Just saw a Washington Policy Center talk by Roger Pielke Jr. Some thoughts:

  1. I think he had two main points, the first being that policymakers can’t decide what to do about climate change on the basis of climate science alone. This is an excellent point, but: No duh.
  2. His second main point was that reducing carbon emissions (say by 20% by 2020) is going to be incredibly difficult. This is also an excellent point, and is somewhat less “no duh” than the first point. Also, Roger gets extra bonus points for having excellent specifics, e.g., that reducing emissions 20% by 2020 in the UK would require the equivalent of adding 40 nuclear power plants by 2020.
  3. I was struck by how much of his talk (especially addressing the 2nd point) matched what someone from the Sierra Club would say. What Roger said was “reducing carbon emissions 20% by 2020 is going to be a huge challenge, and we’re not going to make it.” What a Sierra Club person would say is “reducing carbon emissions 20% by 2020 is going to be a huge challenge, so we need to start now.”
  4. One other difference between what Roger said and what a Sierra Club person would say is that the Sierra Club person would have talked about the impacts of climate change under business as usual. In contrast, Roger said nothing about the impacts of climate change (under business as usual or anything other scenario).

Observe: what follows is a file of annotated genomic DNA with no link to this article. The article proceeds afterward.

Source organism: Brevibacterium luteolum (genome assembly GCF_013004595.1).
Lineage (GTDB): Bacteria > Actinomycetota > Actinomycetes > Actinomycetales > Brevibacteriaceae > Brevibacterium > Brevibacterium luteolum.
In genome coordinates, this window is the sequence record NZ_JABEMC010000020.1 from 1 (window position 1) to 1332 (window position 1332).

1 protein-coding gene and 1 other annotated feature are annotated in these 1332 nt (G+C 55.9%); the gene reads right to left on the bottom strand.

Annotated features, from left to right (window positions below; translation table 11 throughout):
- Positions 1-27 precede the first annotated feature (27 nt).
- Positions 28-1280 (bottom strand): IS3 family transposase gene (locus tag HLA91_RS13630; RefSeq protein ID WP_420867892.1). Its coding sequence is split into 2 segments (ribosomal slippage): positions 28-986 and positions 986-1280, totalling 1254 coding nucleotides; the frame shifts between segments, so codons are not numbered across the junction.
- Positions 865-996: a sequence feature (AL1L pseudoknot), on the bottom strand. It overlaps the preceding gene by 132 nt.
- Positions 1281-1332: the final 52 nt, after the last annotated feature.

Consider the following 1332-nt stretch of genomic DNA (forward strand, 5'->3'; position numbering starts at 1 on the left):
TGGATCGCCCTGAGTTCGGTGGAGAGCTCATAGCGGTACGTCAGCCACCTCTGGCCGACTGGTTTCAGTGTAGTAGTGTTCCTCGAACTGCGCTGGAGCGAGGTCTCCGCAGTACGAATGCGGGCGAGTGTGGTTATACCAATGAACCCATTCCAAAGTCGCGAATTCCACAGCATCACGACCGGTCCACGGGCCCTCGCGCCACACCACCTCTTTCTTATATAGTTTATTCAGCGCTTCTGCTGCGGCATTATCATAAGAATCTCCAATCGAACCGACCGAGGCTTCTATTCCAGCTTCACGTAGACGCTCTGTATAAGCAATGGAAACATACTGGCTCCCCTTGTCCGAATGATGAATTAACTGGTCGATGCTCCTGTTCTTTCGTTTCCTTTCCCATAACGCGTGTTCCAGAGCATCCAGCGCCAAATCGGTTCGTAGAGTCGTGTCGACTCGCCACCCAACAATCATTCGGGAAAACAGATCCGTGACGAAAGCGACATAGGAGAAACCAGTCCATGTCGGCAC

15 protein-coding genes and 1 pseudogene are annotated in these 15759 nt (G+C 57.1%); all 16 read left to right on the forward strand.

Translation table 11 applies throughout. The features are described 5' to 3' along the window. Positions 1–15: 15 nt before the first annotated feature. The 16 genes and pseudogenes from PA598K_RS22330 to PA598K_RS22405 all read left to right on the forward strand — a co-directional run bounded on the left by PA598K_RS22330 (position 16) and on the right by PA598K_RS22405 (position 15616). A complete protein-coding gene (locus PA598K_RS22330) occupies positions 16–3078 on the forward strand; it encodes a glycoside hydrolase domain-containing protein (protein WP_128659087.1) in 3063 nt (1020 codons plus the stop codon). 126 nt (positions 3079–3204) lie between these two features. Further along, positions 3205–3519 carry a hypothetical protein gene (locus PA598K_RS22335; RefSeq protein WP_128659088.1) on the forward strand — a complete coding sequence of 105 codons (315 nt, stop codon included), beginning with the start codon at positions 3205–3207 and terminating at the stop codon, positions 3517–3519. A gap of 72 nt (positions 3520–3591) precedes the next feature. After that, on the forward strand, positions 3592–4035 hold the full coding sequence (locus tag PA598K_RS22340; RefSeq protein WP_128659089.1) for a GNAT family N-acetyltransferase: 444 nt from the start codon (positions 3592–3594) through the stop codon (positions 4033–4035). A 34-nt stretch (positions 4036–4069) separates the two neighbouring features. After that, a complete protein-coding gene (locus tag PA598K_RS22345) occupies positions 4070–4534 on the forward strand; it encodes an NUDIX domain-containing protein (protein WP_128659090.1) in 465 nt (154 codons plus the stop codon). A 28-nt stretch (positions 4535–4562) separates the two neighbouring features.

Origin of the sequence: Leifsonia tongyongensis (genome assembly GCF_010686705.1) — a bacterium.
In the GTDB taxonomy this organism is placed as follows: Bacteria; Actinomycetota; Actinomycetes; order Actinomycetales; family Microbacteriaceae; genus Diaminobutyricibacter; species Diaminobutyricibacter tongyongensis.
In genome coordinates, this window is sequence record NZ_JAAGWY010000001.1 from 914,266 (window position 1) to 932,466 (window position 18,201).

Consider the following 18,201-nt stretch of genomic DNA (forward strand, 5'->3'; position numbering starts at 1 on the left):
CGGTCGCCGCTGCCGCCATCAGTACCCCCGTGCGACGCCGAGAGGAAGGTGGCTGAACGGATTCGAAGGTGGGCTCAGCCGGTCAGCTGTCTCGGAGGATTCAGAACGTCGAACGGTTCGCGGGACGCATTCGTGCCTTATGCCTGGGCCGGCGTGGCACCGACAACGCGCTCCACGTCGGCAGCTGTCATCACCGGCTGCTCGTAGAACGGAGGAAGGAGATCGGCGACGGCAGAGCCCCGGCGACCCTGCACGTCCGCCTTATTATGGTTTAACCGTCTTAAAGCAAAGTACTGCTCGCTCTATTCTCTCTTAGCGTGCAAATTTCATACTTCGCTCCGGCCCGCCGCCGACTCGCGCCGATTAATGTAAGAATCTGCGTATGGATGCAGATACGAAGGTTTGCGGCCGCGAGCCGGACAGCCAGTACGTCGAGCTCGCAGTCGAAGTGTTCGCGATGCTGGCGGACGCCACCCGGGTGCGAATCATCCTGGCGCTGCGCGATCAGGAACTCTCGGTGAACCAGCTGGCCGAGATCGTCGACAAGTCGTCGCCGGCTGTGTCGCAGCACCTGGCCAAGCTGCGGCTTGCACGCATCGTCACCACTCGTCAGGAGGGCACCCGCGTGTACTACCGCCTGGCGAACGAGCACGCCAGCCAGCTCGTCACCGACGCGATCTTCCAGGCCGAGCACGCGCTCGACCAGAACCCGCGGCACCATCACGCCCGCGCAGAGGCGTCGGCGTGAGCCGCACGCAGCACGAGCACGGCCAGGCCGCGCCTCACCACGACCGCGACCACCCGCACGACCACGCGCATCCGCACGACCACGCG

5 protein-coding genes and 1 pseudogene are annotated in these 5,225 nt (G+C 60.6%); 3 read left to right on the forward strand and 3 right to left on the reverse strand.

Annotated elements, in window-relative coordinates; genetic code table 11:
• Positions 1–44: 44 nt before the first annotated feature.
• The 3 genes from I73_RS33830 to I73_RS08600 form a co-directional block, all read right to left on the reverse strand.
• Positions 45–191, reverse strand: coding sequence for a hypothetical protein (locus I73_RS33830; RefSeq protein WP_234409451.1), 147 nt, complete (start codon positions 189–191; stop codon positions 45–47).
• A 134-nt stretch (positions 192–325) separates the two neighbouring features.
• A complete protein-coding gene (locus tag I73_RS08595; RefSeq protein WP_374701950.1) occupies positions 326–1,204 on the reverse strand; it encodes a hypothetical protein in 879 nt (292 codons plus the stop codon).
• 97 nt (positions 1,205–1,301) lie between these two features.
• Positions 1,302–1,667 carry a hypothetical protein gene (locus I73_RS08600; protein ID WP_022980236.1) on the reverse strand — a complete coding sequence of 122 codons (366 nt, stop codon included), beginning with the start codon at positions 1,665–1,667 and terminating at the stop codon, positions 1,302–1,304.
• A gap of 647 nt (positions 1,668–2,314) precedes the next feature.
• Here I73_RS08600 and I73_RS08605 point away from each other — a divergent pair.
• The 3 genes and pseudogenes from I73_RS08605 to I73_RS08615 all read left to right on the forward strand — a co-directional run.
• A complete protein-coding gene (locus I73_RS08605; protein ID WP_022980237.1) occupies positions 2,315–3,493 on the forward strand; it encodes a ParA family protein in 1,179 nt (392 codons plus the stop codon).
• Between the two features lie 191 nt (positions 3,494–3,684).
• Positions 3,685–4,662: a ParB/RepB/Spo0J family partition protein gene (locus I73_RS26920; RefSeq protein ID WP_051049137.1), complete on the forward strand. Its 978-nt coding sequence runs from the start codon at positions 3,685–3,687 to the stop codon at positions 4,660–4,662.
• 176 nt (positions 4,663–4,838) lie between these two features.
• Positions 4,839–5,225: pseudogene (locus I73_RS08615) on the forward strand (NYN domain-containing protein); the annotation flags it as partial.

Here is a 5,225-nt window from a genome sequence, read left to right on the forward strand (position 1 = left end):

5. As an economist, I found Roger’s lack of discussion of climate impacts to be extremely disturbing. If—totally hypothetically—the science said that hitting 450ppm would cause the planet to explode, I’m pretty sure Roger’s talk would have looked different. (At least I hope so!) The economic point here is that cost-benefit analysis has two halves—costs and benefits—and you can’t do it by just talking about one of the two halves. Why Roger failed to talk about both halves has me totally perplexed and leaves me questioning how much he actually knows about economics. (For the record, he’s not an economist, so I think this is a legitimate question, not an insulting one. He’s a political scientist, but his talk was not about the intersection of science and politics; his talk was fundamentally about economics.)